a french garden

Reflections on nature in a garden in France


23 Comments

Definitely spring

The waters have receded to a more normal spring level and the daffodils are out. These are where we retire our daffodils when they get too crowded in other parts of the garden. I was not sure the bulbs would survive the dry, hot summer but they do and get enough rain and light in the spring to proliferate.

I love seeing the hazel flower – tiny as they are. There are two on the stem underneath the catkin.

I see the white-tailed bumble bee queens during the winter but it has to be spring before I see the queen Carder bumblebees. They love the dead red-nettle and there is plenty of it in the garden just now.

The biggest spring event for us is when the old plum tree flowers. It is a festival of perfume, buzzing and pollinators.

Such an opportunity for photographs.

Bees and plum blossom are so photogenic.

I could go on like this for some time, but I won’t.

I did say pollinators in the plum tree so I must insert my token butterfly. Probably a tortoiseshell.

I am not going closer than a tortoiseshell. I don’t think it was a small tortoiseshell but please feel free to leave a comment if you know what it is. Before anyone asks – I do not know what colour its legs were, I was lucky to get the picture I did.

Being a frugal type I decided to plant the hyacinth bulbs I had inside for their perfume, after the flowers had finished. My trusty garden tool is used for everything and I swing it around with wild abandon.

I was chilled to realise, when digging the hole, that I had nearly decapitated a hiberating toad. I think it must have been the root that saved him. I had to pick him up to make sure he still had four legs.

He sat quietly to the side while I redug a hollow under the root. He accepted his repositioning calmly and looked less upset than I was.

So all is well in the garden with the Carpenter bees swooping noisily onto the heather.

All the bees love the Hellebore and there are even more than ever this year.

But the biggest news today was that the Osmia cornuta males are emerging from the bee houses. I do love to watch them and if you would like to share you can see more of my photos at Bees in a French Garden.


14 Comments

My Tetradium daniellii or Bee-Bee tree

Tetradium daniellii is such a mouthful of a name for a tree. Especially as this tree can be known as Evodia or “Arbre à miel” or “Arbre aux abeilles”. I first heard it mentioned by bee keepers in France who talked in reverential  tones about trees they had seen, but it appeared rare here, and I had never seen one.

I decided to buy one but this proved difficult to source here until I found one listed on the online site Planfor. Here, I made a mistake with my button finger and ended up with an 11 cm. plant! It was duly planted in November of 2014. I did source another larger tree in a pot from another nursery but that tree did not survive, so I had little hope for the 11 cm. stick.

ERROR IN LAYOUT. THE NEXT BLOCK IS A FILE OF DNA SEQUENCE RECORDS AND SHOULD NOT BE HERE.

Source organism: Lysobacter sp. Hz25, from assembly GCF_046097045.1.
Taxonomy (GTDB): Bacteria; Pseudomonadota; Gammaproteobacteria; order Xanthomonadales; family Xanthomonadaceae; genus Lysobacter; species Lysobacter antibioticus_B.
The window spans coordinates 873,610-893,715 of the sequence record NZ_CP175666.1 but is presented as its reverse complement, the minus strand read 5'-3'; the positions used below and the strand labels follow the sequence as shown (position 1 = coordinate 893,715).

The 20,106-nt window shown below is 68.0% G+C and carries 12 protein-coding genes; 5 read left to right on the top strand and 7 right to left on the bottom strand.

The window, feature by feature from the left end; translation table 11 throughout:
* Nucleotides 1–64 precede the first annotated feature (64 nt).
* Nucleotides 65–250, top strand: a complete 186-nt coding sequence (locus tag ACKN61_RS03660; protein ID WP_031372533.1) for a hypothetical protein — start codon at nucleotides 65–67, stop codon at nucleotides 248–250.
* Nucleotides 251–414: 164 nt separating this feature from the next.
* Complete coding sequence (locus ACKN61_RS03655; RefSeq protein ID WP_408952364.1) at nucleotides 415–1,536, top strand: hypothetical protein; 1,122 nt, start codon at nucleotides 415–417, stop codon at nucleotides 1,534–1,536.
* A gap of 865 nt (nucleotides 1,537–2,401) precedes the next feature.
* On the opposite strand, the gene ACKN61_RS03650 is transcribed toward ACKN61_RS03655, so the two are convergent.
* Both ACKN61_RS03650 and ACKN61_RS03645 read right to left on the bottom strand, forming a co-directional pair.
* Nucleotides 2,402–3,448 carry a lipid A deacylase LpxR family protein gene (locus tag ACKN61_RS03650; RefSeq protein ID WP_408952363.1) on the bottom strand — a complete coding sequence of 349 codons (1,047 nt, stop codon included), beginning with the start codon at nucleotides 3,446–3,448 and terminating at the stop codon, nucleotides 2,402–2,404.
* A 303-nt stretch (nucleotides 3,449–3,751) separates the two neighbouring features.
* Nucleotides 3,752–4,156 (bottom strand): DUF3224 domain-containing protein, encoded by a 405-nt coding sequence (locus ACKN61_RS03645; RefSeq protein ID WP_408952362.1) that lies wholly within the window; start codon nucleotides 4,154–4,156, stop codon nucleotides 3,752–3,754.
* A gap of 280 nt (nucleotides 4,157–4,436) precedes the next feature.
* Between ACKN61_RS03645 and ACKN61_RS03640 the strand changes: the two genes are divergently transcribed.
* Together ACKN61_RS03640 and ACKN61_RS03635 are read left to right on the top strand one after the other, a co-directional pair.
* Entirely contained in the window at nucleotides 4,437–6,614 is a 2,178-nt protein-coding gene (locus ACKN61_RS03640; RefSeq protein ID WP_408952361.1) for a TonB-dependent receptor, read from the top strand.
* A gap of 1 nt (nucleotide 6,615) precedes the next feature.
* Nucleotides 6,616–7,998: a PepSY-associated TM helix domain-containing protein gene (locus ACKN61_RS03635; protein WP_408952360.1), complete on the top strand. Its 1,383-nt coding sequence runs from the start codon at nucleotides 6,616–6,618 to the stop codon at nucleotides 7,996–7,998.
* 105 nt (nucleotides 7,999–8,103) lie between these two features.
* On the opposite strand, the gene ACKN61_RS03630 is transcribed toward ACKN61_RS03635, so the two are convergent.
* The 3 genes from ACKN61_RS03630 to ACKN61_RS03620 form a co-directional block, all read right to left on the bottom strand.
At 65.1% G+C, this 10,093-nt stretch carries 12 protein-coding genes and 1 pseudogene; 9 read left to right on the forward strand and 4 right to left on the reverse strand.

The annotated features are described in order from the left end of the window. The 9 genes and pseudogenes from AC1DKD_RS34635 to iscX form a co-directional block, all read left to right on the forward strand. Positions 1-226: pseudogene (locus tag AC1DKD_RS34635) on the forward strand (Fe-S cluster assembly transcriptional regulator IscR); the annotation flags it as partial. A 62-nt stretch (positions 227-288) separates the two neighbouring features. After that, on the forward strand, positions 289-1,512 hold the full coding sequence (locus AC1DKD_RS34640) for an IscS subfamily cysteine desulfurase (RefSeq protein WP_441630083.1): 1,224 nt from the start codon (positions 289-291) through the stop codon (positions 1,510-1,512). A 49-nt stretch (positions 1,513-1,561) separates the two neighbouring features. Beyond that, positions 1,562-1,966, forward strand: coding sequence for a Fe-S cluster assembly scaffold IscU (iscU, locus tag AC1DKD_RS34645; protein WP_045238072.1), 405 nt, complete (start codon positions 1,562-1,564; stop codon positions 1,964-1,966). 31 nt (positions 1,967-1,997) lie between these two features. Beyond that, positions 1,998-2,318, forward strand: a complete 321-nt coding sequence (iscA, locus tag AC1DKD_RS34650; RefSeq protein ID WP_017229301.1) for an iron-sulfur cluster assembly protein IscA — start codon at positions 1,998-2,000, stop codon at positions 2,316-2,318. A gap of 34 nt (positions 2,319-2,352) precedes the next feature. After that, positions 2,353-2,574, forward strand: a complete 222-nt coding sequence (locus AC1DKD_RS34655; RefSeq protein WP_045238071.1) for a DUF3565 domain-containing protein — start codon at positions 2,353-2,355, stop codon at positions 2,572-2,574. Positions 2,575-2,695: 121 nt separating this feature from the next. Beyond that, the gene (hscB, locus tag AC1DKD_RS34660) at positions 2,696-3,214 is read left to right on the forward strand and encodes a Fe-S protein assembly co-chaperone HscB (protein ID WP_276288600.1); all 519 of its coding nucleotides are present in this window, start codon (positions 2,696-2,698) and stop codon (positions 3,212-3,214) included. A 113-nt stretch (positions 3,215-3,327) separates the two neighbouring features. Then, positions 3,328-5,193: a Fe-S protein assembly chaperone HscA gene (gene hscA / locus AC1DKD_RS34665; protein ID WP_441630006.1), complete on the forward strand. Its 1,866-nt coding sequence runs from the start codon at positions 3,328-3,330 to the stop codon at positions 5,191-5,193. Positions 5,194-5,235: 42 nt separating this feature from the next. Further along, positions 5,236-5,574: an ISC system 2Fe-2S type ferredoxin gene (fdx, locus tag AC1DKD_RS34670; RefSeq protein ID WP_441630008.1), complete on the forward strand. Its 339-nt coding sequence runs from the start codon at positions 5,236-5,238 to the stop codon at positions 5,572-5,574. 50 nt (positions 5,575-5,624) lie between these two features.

I was wrong to be pessamistic. After a slowish start the tree grew rapidly but I had no idea of how long the tree would take to produce the first flowers. In July of 2018 we had the first flowers from the Bee-Bee tree.

What impressed me most was that the honeybees were attracted to the flowers almost before they opened and worked at the flowers to gain access to the nectar.

I think you can almost see the bee smiling.

The little flowers contain large amounts of nectar and also provide a yellow pollen. It is impressive to see the number of bees of all sorts that the tree attracts.

So this year in January 2020 we bought another Tetradium darlienii from the same online nursery, but with more confidence we invested in a larger potted plant.

We were very excited to see it push forth its new shoots at the end of January. Such pretty new leaves too!

So this year we have had two surprises. Firstly, it flowered in the summer time and secondly the flowers produced seeds!

The seed pods are an attractive pink colour.

As the seeds ripen the pods open to reveal the black seeds. These are reputed to be eaten by the birds but I quickly gathered mine. I will be interested to see if I can germinate them in the springtime.

So why has my first Tertradium not produced any seeds?

Some sources say that the Tetradium daniellii is dioecious – that is that you get male and female flowers on the same plant. That would surely mean that I should have already had seeds on my older tree.

Other sources say that the tree is monoecious – that is individuals either produce male or female flowers.

That would mean that my first tree produces only male flowers and my new tree produces only female flowers.

However, yet other sources say that individuals can be monoecious or dioeceious. So my first tree could be male and my second produce both male and female flowers.

Luckily the bees do not care as both male and female flowers produce the nectar and pollen that they seek.


13 Comments

November flowers and fruit

We have been confined now for one week in the new second general confinement in France. We are allowed to go food shopping and attend medical appointments. Travelling to work is permitted when it is impossible to fulfill the job by staying connected on the Internet at home. When you do leave home, even for a walk of no longer than 1 kilometer, you should have an “attestation” indicating when you left home and for what reason.

As the cafes and restaurants are closed and visiting is not allowed, it only leaves me gardening and walking.

I have started weeding the front gardens and mulching with the fallen leaves from the garden.

The Persimmon tree leaves are a beautiful colour for the mulch but I have brought barrow loads of leaves from the Liriodendron and other trees in the back garden to fill up the border.